The fact that the heart, not the mind, is the locus of Yoga is also the point, I think.  The purpose of intellectual insight is to get you to the stage of understanding, in the words of  U.G. Krishnamurti, another of Mark’s teachers, that “there is nothing to understand”!  When my mind is in a storm cloud of confusion, I save U.G. for last.  Videos of him on You-tube, some of which go as far back as the seventies in the form of  TV interviews, and the most recent, clips from just before he died in 2007, show him as someone who was fearlessly himself.  He was recognized in India as a living Buddha and yet the person we see is clearly very human.  That’s his point and  I find it very reassuring!  The way U.G. moved in the world sent the message that being in a state of Yoga is a real possibility, right here, right now, rather than a mythological ideal that we really don’t have a hope in hell of experiencing.  There was no snake skin on his body, no hiss to announce his arrival.  He refused to teach in the conventional sense of holding formal events or writing books but he spoke with unending passion to people who would meet him in the structure of ordinary life.    Mark writes that, “The natural yoga occurs when the mind gives up this self-conscious activity of trying to know anything or work on ourselves.  And the Yogasutra says that too.  ‘A person of extraordinary clarity is one who is free from the desire to know the nature of the perceiver.’  [S/he] has felt [her] own nature (4.25).”  We are the truth we are so busy looking for.  Recognizing that is the beginning and the end of Yoga.

U.G. says, “We don’t seem to realize that it is thought that is separating us from the totality of things.”  We can’t heal our separation by trying not to think, however!  Krishnamacharya defined practice, sadhana, as “doing what can be done”.  We can heal the separation by welcoming our mind into the wholeness of what we are.  We can bring our attention to our breath and body and let them take our mind for a ride!  We can hook into the force of Life.  Simple.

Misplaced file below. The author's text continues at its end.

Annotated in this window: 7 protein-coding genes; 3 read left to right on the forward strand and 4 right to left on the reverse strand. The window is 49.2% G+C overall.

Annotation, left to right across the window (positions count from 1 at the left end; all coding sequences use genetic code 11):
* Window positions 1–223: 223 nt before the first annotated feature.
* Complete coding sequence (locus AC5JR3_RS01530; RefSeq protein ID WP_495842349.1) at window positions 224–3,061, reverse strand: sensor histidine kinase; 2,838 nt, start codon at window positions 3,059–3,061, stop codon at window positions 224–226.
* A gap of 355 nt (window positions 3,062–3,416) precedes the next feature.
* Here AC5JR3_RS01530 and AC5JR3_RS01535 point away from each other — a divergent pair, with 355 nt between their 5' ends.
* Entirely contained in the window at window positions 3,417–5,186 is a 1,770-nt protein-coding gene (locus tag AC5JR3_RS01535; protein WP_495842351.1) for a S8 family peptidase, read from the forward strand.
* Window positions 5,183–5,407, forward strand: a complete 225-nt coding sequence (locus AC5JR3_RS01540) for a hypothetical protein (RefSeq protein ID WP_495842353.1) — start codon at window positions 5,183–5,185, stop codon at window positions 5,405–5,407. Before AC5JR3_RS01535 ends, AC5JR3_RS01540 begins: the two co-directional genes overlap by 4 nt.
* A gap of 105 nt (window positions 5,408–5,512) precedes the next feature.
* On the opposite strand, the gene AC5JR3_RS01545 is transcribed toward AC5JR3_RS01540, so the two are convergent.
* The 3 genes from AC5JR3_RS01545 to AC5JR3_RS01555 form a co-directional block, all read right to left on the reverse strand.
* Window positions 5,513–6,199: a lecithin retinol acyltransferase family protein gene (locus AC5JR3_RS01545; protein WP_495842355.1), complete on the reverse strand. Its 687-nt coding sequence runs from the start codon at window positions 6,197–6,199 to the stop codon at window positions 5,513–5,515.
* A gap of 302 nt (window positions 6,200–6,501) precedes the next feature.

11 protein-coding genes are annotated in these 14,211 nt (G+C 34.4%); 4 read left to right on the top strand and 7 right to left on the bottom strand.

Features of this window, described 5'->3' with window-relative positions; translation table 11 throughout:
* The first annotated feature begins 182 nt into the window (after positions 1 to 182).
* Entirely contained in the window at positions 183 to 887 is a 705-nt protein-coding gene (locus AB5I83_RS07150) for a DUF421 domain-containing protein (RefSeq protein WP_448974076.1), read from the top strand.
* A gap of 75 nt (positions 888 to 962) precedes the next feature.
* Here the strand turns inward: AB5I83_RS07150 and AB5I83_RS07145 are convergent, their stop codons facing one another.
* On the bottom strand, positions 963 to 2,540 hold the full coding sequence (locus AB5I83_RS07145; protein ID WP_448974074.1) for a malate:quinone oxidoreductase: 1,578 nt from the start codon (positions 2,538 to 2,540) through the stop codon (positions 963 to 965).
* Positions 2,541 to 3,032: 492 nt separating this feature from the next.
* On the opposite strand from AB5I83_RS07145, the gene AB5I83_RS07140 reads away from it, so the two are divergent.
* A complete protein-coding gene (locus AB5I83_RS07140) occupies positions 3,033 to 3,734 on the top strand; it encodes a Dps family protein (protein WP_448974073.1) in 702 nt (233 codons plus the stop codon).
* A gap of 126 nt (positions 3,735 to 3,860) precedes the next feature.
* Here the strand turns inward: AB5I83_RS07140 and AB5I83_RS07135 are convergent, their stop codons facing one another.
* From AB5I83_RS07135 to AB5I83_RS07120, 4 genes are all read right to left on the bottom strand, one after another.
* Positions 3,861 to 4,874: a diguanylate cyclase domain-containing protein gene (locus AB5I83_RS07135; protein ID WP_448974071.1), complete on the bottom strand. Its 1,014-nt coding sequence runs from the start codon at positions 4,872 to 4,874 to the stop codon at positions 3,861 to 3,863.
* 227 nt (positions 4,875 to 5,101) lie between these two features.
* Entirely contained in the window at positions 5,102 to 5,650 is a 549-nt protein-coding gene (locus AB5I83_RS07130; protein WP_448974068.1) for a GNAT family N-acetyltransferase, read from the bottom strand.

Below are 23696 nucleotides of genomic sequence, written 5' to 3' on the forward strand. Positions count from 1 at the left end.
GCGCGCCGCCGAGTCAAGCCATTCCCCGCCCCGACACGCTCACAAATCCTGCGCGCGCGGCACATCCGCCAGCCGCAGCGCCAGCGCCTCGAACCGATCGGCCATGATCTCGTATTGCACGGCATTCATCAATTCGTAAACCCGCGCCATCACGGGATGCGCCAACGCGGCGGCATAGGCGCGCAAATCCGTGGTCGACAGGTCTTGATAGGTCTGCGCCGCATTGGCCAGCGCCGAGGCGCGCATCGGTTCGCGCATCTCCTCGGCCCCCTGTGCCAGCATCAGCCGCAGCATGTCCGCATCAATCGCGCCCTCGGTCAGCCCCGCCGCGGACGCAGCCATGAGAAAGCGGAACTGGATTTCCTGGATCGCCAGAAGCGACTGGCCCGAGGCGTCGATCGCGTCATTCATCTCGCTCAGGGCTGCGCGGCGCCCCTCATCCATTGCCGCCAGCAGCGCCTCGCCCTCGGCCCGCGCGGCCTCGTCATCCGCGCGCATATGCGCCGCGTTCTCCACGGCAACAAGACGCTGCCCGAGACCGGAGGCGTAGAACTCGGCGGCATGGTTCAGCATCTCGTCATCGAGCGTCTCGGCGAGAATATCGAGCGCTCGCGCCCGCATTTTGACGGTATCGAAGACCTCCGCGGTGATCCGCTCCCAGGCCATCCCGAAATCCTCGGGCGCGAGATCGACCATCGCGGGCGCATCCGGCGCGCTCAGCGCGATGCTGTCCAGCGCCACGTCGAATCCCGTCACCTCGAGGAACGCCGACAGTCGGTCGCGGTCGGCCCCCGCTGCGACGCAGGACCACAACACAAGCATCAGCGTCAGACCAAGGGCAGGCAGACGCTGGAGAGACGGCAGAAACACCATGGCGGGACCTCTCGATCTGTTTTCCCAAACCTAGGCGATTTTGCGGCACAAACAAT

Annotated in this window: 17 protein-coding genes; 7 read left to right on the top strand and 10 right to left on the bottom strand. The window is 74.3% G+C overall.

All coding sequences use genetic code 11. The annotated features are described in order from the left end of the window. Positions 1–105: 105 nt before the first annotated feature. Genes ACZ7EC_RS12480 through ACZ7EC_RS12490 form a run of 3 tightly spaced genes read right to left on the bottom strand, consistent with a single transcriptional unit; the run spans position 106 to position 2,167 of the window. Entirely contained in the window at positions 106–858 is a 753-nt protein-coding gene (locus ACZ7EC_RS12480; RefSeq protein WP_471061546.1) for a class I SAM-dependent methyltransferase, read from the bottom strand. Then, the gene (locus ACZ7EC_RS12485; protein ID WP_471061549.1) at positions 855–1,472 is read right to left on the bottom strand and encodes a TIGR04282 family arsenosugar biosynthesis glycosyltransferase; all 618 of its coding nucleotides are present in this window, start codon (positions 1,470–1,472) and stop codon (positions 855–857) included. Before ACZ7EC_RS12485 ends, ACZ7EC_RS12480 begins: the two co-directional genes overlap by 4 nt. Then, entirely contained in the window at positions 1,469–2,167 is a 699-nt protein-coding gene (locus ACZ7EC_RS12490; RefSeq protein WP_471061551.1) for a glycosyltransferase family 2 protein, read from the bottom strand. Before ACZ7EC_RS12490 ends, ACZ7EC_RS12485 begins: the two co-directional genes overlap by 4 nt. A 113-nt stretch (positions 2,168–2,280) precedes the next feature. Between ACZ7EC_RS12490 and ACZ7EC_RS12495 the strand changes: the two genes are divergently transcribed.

This was Mark Whitwell’s response to a question about the use of bandha during asana, about the channeling of energy that comes as the musculature of the whole body participates in the movement and suspension of the breath. His answer takes us to the crux of Yoga, a practice that comes from Life and takes us back to Life. If what you’re doing doesn’t, it’s not Yoga.

Before I met Mark, there was a gap between what I experienced in my life and what Yoga practice gave me. I tried different strategies to bridge the two, particularly when I taught pregnant women. Something was missing. I see other teachers still grappling with this feeling of incompletion. It’s common to hear that the physical practices of Yoga are not enough to fully support us. Richard Freeman says in his foreward to Michael Stone’s book , The Inner Tradition of Yoga, that “awakening to the simple truth of impermanence, of universal death, is all that has been missing [from contemporary practice].”¹ I beg to differ. What is missing is Life.

mark01Mark gave me the practical specifics of a Yoga technology that allows me to receive my experience. The gap between my life and my Yoga has dissolved. The profundity of spiritual practice is encountered in the simplicity and complete tangibility of breathing and moving. Nadine Fawell, an Australian Yoga teacher,  has written a post that beautifully, concisely describes this experience of Yoga. She got it when she met Mark at the recent Syndney Yoga Conference. 

U.G. Krishnamurti was a friend of Mark’s who, despite being recognized by the Shankaracharya as a living Buddha, rejected the idea of enlightenment. Watching videos of him speaking or reading his words, I am comforted by his fearlessness. U.G. said, “The mystique of enlightenment is based upon the idea of transforming yourself. I maintain that there is nothing to transform… somehow the truth has to dawn on you that there is nothing to understand…Stop thinking and start living.”  An appropriate Yoga practice gives you the means to do so.

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¹ Michael Stone, The Inner Tradition of Yoga (Boston: Shambhala Publications, 2008) p.x